Retraction Watch

Tracking retractions as a window into the scientific process

And then there were eight: Three more retractions for Alirio Melendez, all in the Journal of Immunology

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alirio_melendezAlirio Melendez, who has already retracted five papers and was found by one of his former universities to have committed misconduct on more than 20, has three more retractions.

Here’s the notice for “Antisense Knockdown of Sphingosine Kinase 1 in Human Macrophages Inhibits C5a Receptor-Dependent Signal Transduction, Ca2+ Signals, Enzyme Release, Cytokine Production, and Chemotaxis,” cited 68 times, according to Thomson Scientific’s Web of Knowledge:

The editors hereby retract the article titled “Antisense Knockdown of Sphingosine Kinase 1 in Human Macrophages Inhibits C5a Receptor-Dependent Signal Transduction, Ca2+ Signals, Enzyme Release, Cytokine Production, and Chemotaxis” by Alirio J. Melendez and Farazeela Bte Mohd Ibrahim, The Journal of Immunology, 2004, 173: 1596–1603.

An investigation by the National University of Singapore concluded that Fig. 2A and 2C display irregular backgrounds that suggest the bands were improperly inserted. The investigation also concluded that Fig. 2A was duplicated in Zhi et al., Journal of Cellular Physiology, 2006, 208: 109–115, which has been retracted by Dr. Gary S. Stein, the Editor-in-Chief of that journal.

The Investigative Committee of the National University of Singapore concluded that Dr. Melendez committed serious scientific misconduct. The committee found no evidence indicating that other coauthors were involved in the scientific misconduct.

The notice — signed only by the first author — for “Phospholipase D1 Plays a Key Role in TNF-α Signaling,” cited 14 times:

I wish to retract the article “Phospholipase D1 Plays a Key Role in TNF-α Signaling” by Swaminathan Sethu, Grecia Mendez-Corao, and Alirio J. Melendez, The Journal of Immunology, 2008, 180: 6027–6034.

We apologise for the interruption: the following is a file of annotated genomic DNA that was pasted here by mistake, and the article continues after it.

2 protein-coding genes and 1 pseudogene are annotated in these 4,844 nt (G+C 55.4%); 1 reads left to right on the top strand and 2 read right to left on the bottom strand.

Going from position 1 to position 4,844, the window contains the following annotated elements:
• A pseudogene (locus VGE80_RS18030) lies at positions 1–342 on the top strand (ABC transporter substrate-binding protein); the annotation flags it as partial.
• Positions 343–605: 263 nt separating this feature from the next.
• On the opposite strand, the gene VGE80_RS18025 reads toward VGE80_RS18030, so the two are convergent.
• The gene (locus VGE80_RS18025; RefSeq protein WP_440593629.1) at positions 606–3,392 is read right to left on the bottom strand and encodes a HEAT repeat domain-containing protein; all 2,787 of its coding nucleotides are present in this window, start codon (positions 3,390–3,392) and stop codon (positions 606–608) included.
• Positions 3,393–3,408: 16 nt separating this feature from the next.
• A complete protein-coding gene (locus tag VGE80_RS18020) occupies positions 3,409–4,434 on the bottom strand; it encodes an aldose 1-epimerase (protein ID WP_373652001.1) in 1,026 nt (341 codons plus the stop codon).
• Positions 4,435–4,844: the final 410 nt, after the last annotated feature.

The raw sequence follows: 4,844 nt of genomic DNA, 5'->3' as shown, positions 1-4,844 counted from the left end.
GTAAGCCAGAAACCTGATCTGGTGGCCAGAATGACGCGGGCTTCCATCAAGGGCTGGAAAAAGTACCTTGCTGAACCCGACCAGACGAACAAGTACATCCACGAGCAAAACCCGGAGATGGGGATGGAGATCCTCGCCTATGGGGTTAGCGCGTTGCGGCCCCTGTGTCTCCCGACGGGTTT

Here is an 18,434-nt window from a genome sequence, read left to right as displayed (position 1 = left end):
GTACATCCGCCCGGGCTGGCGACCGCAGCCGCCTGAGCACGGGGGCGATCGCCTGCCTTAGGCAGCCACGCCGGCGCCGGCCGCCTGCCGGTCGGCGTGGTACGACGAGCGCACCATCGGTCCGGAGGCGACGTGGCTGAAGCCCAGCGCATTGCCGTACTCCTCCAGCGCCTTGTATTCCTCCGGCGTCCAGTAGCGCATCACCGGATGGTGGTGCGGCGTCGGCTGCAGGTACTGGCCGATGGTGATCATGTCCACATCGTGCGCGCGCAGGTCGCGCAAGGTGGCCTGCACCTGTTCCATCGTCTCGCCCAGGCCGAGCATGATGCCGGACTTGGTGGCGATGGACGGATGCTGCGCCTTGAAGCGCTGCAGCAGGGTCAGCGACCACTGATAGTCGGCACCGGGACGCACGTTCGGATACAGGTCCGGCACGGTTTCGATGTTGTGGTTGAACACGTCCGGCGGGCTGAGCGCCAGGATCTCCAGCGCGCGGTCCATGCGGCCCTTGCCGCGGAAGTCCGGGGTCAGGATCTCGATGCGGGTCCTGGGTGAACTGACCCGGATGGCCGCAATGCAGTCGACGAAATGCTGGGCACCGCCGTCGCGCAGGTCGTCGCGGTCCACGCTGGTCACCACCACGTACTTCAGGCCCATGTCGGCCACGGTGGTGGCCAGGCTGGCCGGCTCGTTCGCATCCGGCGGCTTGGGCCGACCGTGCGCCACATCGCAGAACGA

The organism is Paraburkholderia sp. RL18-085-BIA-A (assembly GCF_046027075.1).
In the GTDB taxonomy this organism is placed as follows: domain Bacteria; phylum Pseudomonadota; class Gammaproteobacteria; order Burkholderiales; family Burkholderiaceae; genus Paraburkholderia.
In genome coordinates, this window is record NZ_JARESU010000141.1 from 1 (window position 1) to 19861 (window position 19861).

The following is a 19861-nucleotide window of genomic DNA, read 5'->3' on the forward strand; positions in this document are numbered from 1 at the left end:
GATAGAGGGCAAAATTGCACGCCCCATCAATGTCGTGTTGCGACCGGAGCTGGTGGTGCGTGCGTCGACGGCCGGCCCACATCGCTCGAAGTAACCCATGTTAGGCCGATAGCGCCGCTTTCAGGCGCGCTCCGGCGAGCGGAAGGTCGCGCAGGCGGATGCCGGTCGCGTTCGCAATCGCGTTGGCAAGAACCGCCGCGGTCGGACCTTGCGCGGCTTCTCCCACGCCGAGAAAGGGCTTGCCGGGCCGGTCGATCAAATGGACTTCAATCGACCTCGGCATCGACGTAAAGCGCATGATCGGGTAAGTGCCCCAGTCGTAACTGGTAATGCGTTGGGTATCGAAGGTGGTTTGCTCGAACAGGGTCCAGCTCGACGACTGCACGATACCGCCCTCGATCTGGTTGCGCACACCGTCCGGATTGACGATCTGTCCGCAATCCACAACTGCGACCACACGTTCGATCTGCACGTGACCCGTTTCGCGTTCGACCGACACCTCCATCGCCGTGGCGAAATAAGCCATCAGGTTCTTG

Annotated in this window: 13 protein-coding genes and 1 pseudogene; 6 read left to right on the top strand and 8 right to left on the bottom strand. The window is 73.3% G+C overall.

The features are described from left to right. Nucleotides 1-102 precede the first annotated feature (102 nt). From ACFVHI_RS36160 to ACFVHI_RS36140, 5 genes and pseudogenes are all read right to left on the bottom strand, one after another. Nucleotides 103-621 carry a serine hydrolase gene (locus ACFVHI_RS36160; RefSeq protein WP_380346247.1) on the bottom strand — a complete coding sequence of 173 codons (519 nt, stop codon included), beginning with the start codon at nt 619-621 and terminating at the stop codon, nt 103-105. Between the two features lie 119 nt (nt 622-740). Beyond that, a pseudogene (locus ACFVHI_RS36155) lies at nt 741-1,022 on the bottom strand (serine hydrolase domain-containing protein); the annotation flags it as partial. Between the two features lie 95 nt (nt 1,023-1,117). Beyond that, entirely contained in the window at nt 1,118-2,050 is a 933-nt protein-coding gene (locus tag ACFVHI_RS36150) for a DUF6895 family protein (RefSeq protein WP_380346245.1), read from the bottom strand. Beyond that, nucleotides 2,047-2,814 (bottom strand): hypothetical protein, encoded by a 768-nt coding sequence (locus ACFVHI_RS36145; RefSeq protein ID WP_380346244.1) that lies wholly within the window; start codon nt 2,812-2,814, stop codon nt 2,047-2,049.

An investigation by the National University of Singapore concluded that in Fig. 1C, three cells in the 5 and 10 min points appear identical, but rearranged in location. The investigation also concluded that the cells in the 2, 5, and 10 min time points in Fig. 6B were identical to the 5, 15, and 30 min time points in Fig. 1A in Pushparaj et al. (The Journal of Immunology, 2009, 183: 221–227), which has been retracted.

The Investigative Committee of the National University of Singapore concluded that Dr. Melendez committed serious scientific misconduct. The committee found no evidence indicating that the coauthors were involved in the scientific misconduct.

Finally, the notice — signed by the first two authors — for “VAMP8 Is Essential in Anaphylatoxin-Induced Degranulation, TNF-α Secretion, Peritonitis, and Systemic Inflammation,” cited 7 times:

We wish to retract the article “VAMP8 Is Essential in Anaphylatoxin-Induced Degranulation, TNF-α Secretion, Peritonitis, and Systemic Inflammation,” by Peter N. Pushparaj, Hwee Kee Tay, Cheng-Chun Wang, Wanjin Hong, and Alirio J. Melendez, The Journal of Immunology, 2009, 183: 1413–1418.

An investigation by the National University of Singapore concluded that Fig. 5D originated from Supplemental Fig. 2B in Dai et al. (Blood, 2009, 114: 318–327). In addition, the investigation found that a significant fraction of the introduction was plagiarized from the introduction to “The Role of C5A in Inflammatory Responses,” by Guo and Ward (Annual Review of Immunology, 2005, 23: 821–852).

The investigative committee of the National University of Singapore concluded that Dr. Melendez committed serious scientific misconduct. The committee found no evidence indicating that other coauthors were involved in the scientific misconduct.

More retractions are probably on the way. As Nature‘s Richard van Noorden reported late last year, the NUS investigation found evidence of misconduct in 21 papers. But the university said they wouldn’t release the whole list, nor would they be making the report public.

Speaking of the NUS, we were recently made aware of an erratum by Barry Halliwell, who recused himself from the Melendez investigation because the two had worked together. Here’s the Journal of Neurochemistry‘s notice for 1992’s “Reactive Oxygen Species and the Central Nervous System“:

In Halliwell (1992), the author did not cite a previous edited transcript of a talk given at a symposium on New Strategies in the Treatment of Parkinsons Disease in 1989, published as a meeting proceedings in a supplement, even though parts of the text were substantially similar. To complete the academic record, reference is now given to that prior publication:

Halliwell B (1989) Oxidants and the central nervous system: some fundamental questions. Is oxidant damage relevant to Parkinson’s disease, Alzheimer’s disease, traumatic injury or stroke? Acta Neurologica Scandinavica126 (Suppl), 2333.

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